Ainsworth v. Chandler, a case heard in the Supreme Court of Vermont, involved a woman ("Plaintiff") who was injured at a business owned by Defendant. Plaintiff was at Defendant's electrical company when she tripped on a coil of wires that had been left in a stairway.
According to court records, Defendant was leading her down the set of stairs when the coil of wire caught her ankle and caused her to fall. Plaintiff testified that she did not see the coil of wires prior to her fall.
Plaintiff has alleged that she suffered permanent injuries, including partial blindness, damage to her ankle, a broken tooth and painful cuts and bruises.
At the time of her accident, Plaintiff had been dating Defendant for the past six months, and her purpose for being at that location was that she was visiting her boyfriend.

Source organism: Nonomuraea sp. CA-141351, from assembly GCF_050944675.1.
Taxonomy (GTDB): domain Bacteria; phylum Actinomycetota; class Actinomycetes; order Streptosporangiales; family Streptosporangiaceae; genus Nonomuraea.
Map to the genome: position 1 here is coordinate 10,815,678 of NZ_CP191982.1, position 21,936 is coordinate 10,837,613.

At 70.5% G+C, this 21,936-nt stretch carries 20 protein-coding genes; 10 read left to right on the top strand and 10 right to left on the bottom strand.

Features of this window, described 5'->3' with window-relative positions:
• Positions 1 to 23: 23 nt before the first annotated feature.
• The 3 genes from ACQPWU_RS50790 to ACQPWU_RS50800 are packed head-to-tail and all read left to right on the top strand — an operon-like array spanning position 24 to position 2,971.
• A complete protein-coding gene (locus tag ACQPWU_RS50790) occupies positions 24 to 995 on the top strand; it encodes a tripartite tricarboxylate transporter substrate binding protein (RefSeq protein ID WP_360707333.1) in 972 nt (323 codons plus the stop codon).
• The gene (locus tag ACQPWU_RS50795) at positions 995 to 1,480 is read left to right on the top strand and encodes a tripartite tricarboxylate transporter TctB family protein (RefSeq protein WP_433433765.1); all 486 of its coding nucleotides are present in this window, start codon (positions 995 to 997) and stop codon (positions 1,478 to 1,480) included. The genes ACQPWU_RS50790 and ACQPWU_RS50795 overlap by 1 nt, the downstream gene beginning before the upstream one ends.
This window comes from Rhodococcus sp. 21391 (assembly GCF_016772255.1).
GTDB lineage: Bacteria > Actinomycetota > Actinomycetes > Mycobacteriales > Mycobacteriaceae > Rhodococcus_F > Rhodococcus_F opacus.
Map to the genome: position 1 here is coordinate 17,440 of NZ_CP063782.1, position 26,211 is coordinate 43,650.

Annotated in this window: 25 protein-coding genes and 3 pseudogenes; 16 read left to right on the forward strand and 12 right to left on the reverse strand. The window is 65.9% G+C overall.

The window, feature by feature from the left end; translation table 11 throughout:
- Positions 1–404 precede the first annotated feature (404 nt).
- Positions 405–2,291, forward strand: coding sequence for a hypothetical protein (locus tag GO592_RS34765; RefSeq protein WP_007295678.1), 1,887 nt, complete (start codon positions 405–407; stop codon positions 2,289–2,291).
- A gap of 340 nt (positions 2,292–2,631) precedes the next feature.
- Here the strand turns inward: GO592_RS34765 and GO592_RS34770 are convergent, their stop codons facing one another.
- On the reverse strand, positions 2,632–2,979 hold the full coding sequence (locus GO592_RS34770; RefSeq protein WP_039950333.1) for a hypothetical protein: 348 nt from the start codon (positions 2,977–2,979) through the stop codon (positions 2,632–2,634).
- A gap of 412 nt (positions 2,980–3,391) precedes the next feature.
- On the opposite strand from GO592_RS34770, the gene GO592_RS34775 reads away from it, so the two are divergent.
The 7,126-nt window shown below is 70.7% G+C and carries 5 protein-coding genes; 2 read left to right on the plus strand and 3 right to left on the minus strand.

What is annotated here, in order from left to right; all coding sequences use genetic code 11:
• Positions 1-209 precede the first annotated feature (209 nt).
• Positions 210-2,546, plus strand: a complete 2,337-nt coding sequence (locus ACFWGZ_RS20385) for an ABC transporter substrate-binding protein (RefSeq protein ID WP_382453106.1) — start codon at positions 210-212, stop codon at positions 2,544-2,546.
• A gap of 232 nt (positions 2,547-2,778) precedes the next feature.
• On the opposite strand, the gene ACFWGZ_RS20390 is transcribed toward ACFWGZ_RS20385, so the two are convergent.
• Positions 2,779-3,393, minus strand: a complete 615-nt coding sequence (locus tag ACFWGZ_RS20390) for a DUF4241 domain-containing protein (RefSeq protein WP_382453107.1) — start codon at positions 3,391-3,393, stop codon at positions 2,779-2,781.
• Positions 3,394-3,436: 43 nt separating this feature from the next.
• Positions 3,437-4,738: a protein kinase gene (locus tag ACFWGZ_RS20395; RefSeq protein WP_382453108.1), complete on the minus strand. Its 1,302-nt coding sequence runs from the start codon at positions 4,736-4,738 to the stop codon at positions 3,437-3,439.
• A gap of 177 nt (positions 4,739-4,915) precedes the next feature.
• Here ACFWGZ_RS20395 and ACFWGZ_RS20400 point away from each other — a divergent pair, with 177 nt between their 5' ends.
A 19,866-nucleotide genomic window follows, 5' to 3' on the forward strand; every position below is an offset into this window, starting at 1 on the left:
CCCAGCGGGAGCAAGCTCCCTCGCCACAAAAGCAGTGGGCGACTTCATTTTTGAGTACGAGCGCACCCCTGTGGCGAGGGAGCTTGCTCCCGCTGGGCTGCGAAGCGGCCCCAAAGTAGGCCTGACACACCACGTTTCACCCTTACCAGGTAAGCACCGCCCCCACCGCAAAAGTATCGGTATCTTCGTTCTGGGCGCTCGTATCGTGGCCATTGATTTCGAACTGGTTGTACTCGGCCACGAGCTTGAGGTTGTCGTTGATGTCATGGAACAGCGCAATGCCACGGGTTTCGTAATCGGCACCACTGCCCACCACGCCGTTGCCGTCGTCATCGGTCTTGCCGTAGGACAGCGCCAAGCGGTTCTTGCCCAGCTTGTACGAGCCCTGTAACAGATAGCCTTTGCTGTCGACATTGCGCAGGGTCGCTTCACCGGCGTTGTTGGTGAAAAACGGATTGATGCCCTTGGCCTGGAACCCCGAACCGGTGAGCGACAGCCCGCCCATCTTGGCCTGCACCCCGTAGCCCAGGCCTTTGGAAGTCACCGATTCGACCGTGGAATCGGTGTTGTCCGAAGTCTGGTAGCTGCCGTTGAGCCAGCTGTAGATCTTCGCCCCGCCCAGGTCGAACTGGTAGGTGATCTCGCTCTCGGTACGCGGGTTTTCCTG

Defendant filed a civil lawsuit against his liability insurance company on grounds they breached the terms of their coverage agreement by not awarding her the more than $1 million in damages she had requested. In response to this lawsuit, the insurance company denied any and all liability and counterclaimed for a declaration of noncoverage on grounds that he had breached his agreement. Plaintiff filed her lawsuit against Defendant four months later.
In her lawsuit, Plaintiff demanded over $2 million in damages and, in response, Defendant admitted to liability and conceded to the allegations in the complaint. When his insurance company learned of Defendant's admissions, it intervened in the lawsuit to protect its interests. As our Spartanburg premises liability lawyers know, a third party can intervene in an ongoing lawsuit if their interests will be substantially affected by the outcome of the pending litigation.
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